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State Codes and Statutes

Statutes > North-dakota > T23 > T23c074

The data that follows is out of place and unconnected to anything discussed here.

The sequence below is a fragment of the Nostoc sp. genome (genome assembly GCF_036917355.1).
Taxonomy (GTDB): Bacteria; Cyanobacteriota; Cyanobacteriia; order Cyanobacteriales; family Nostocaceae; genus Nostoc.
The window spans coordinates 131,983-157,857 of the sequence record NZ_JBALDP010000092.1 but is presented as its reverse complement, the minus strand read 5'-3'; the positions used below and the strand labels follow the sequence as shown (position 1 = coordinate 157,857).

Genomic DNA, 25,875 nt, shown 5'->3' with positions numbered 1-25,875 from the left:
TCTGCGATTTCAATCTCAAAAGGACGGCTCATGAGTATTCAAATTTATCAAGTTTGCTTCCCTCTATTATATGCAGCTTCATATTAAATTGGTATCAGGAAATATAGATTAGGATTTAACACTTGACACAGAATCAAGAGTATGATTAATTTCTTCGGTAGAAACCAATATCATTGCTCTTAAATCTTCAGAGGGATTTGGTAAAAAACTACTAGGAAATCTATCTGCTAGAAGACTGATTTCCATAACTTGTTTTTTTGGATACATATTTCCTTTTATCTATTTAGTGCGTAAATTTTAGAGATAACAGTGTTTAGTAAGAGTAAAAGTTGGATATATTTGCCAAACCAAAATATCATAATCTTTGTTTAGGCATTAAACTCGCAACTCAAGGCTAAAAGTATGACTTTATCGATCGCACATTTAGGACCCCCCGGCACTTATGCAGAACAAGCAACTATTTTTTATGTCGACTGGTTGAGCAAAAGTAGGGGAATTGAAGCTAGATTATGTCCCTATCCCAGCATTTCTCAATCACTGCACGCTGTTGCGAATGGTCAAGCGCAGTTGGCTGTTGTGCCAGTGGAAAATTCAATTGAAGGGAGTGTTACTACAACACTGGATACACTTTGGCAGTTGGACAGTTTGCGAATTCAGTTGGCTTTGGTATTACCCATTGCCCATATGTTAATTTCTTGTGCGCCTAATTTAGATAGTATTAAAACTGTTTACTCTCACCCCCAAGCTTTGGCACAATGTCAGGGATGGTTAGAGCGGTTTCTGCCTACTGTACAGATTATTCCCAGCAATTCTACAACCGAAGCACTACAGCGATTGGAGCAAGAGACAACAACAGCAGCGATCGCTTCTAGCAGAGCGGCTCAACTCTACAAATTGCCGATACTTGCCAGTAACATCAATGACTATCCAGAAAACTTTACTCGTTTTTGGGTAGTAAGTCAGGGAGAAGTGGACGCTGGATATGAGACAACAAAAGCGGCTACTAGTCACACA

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CHAPTER 23-07.4HUMAN IMMUNODEFICIENCY VIRUS INFECTION HEALTH PROCEDURES23-07.4-01. Public health procedures for persons with human immunodeficiencyvirus infection. Subject to this chapter, the state health officer or a designee of the state health<br>officer may examine or cause to be examined a person reasonably believed to be infected with<br>or to have been exposed to the human immunodeficiency virus.1.Orders or restrictive measures directed to a person with human immunodeficiency<br>virus infection must be used as the last resort when other measures to protect the<br>public health have failed, including all reasonable efforts, which must be<br>documented, to obtain the voluntary cooperation of the person who may be subject<br>to the order or measure. The orders and measures must be applied serially with the<br>least intrusive measures used first. The burden of proof is on the state health officer<br>or a designee of the state health officer to show that specified grounds exist for the<br>issuance of the orders or restrictive measures and that the terms and conditions<br>imposed are no more restrictive than necessary to protect the public health.2.When the state health officer or a designee of the state health officer knows or has<br>reason to believe, because of medical or epidemiological information, that a person<br>within that official's jurisdiction has human immunodeficiency virus infection and is a<br>danger to the public health, that official may issue an order, according to the<br>following priority, to:a.Require the person to be examined and tested to determine whether the person<br>has human immunodeficiency virus infection;b.Require a person with human immunodeficiency virus infection to report to a<br>qualified physician or health worker for counseling on the disease and for<br>information on how to avoid infecting others; orc.Direct a person with human immunodeficiency virus infection to cease and<br>desist from specified conduct that endangers the health of others, but only if<br>that official has determined that clear and convincing evidence exists to believe<br>that the person has been ordered to report for counseling as provided in<br>subdivision b and continues to demonstrate behavior that endangers the health<br>of others.3.If a person violates an order issued under subdivision c of subsection 2 and it is<br>shown that the person is a danger to others, the state health officer or a designee of<br>the state health officer may enforce the order by imposing such restrictions upon the<br>person as are necessary to prevent the specific conduct that endangers the health of<br>others. Restrictions must be in writing, setting forth the name of the person to be<br>restricted and the initial period of time, not to exceed ninety days, during which the<br>order remains effective, the terms of the restrictions, and any other conditions as<br>may be necessary to protect the public health. Restrictions must be imposed in the<br>least restrictive manner necessary to protect the public health.4.Upon issuance of any order under subsection 2 or 3, the state health officer or a<br>designee of the state health officer shall promptly, personally, and confidentially<br>notify the person who is the subject of the order, stating the grounds and provisions<br>of the order and the right to contest the order, the right to be present at a judicial<br>hearing in the district court serving the county in which the person resides to review<br>the order, and the right to be represented by counsel during the hearing. If the<br>person who is the subject of the order refuses to comply with the order and refuses<br>to cooperate voluntarily with the state health officer or a designee of the state health<br>officer, the state health officer or designee may petition the district court serving the<br>county in which the person resides for an order of compliance. The state healthPage No. 1officer or designee shall request the state's attorney in the county in which the<br>person resides to file the petition in the district court. If an order of compliance is<br>requested, the court shall hear the matter within ten days after the request. Notice<br>of the place, date, and time of the court hearing must be made by personal service<br>or, if the person is not available, must be mailed to the person who is the subject of<br>the order by certified mail at the person's last-known address. Proof of mailing by<br>the state health officer or designee is sufficient notice under this section.Theburden of proof is on the state health officer or designee to show by clear and<br>convincing evidence that the specified grounds exist for the issuance of the order<br>and for the need for compliance and that the terms and conditions imposed in the<br>order are no more restrictive than necessary to protect the public health.Uponconclusion of the hearing, the court shall issue appropriate orders affirming,<br>modifying, or dismissing the order. If the court dismisses the order, the fact that the<br>order was issued must be expunged from the records of the state department of<br>health. If the court affirms or modifies the order and the person subject to the order<br>is infected with the human immunodeficiency virus, the court shall require the person<br>to disclose the names and addresses, if known, of persons with whom the person<br>has had contact that poses an epidemiologically demonstrated risk of transmission<br>of the human immunodeficiency virus.Failure to comply with court-ordereddisclosure constitutes contempt of court.5.A person who is the subject of an order authorized under this section is entitled to<br>representation by legal counsel during any hearing to review the issuance of the<br>order.23-07.4-02. Emergency public health procedures.1.When the procedures under section 23-07.4-01 have been exhausted or cannot be<br>satisfied and the state health officer or designee knows or has reason to believe,<br>because of medical or epidemiological information, that a person within that official's<br>jurisdiction has human immunodeficiency virus infection and that the person<br>continues to engage in behavior that presents an imminent danger to the public<br>health, the state health officer or designee may bring an action in the district court<br>serving the county in which the person resides to enjoin the person from engaging in<br>or continuing to engage in such behavior. The state health officer or designee shall<br>request the state's attorney to file the action in district court.2.In addition to issuance of an injunction order requested under subsection 1, the court<br>may issue other appropriate orders including an order to take the person into<br>custody, for a period not to exceed ninety days and place the person in a facility<br>designated or approved by the state health officer. A custody order issued for the<br>purpose of counseling and testing to determine whether the person has human<br>immunodeficiency virus infection must provide for the immediate release from<br>custody and from the facility for any person whose confirmed test results are<br>negative and may provide for counseling or other appropriate measures to be<br>imposed on any person whose confirmed test results are positive. The person who<br>is the subject of the order must be given prompt, personal, and confidential notice of<br>the order stating the grounds and provisions of the order and notifying the person of<br>the right to contest the order, the right to be present at a judicial hearing in the<br>district court serving the county in which the person resides to review the order, and<br>the right to be represented by counsel during the hearing. If the person contests<br>testing or treatment, no invasive medical procedures may be carried out before a<br>hearing is held under subsection 3.3.Any order issued by the district court under subsection 2 is subject to review in a<br>court hearing. Prompt, personal, and confidential notice of the place, date, and time<br>of the court hearing and of the person's right to be present at the hearing and the<br>right to representation by counsel during the hearing must be given to the person<br>who is the subject of the court order. The hearing must be conducted by the courtPage No. 2within forty-eight hours after the order is issued. The burden of proof is on the state<br>health officer or designee to show by clear and convincing evidence that grounds<br>exist for the order issued by the court under subsection 2 and that the terms and<br>conditions imposed in the order are no more restrictive than necessary to protect the<br>public health.Upon conclusion of the hearing, the court shall issue appropriateorders affirming, modifying, or dismissing the order. If the court dismisses the order,<br>the fact that the order was issued must be expunged from the records of the state<br>department of health.If the court affirms or modifies the order and the personsubject to the order is infected with the human immunodeficiency virus, the court<br>shall require the person to disclose the names and addresses, if known, of persons<br>with whom the person subject to the order has had contact that poses an<br>epidemiologically demonstrated risk of transmission of the human immunodeficiency<br>virus. Failure to comply with court-ordered disclosure constitutes contempt of court.4.A person who is the subject of an order authorized under this section is entitled to<br>representation by legal counsel during any hearing to review the issuance of the<br>order.23-07.4-03. Closed hearing - Confidentiality of information. A hearing conductedunder this chapter must be closed and any report, transcript, record, or other information relating<br>to actions taken under this chapter is confidential.Page No. 3Document Outlinechapter 23-07.4 human immunodeficiency virus infection health procedures